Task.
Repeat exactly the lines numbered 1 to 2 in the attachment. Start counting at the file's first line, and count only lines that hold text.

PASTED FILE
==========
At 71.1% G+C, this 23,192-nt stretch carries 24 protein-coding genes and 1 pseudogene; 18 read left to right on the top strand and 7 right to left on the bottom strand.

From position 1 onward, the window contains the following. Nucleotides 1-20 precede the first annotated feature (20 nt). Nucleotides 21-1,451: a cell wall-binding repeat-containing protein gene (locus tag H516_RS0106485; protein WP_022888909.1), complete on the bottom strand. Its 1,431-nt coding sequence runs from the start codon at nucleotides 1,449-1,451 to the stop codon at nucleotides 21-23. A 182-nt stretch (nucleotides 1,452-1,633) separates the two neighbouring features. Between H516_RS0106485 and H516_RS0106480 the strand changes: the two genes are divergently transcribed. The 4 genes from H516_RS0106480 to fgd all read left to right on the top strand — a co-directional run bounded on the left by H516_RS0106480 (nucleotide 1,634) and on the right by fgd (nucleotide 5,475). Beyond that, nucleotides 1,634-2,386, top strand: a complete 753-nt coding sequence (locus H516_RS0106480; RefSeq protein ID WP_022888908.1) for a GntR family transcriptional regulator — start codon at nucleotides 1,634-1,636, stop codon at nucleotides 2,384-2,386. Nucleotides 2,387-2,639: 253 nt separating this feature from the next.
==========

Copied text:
At 71.1% G+C, this 23,192-nt stretch carries 24 protein-coding genes and 1 pseudogene; 18 read left to right on the top strand and 7 right to left on the bottom strand.

From position 1 onward, the window contains the following. Nucleotides 1-20 precede the first annotated feature (20 nt). Nucleotides 21-1,451: a cell wall-binding repeat-containing protein gene (locus tag H516_RS0106485; protein WP_022888909.1), complete on the bottom strand. Its 1,431-nt coding sequence runs from the start codon at nucleotides 1,449-1,451 to the stop codon at nucleotides 21-23. A 182-nt stretch (nucleotides 1,452-1,633) separates the two neighbouring features. Between H516_RS0106485 and H516_RS0106480 the strand changes: the two genes are divergently transcribed. The 4 genes from H516_RS0106480 to fgd all read left to right on the top strand — a co-directional run bounded on the left by H516_RS0106480 (nucleotide 1,634) and on the right by fgd (nucleotide 5,475). Beyond that, nucleotides 1,634-2,386, top strand: a complete 753-nt coding sequence (locus H516_RS0106480; RefSeq protein ID WP_022888908.1) for a GntR family transcriptional regulator — start codon at nucleotides 1,634-1,636, stop codon at nucleotides 2,384-2,386. Nucleotides 2,387-2,639: 253 nt separating this feature from the next.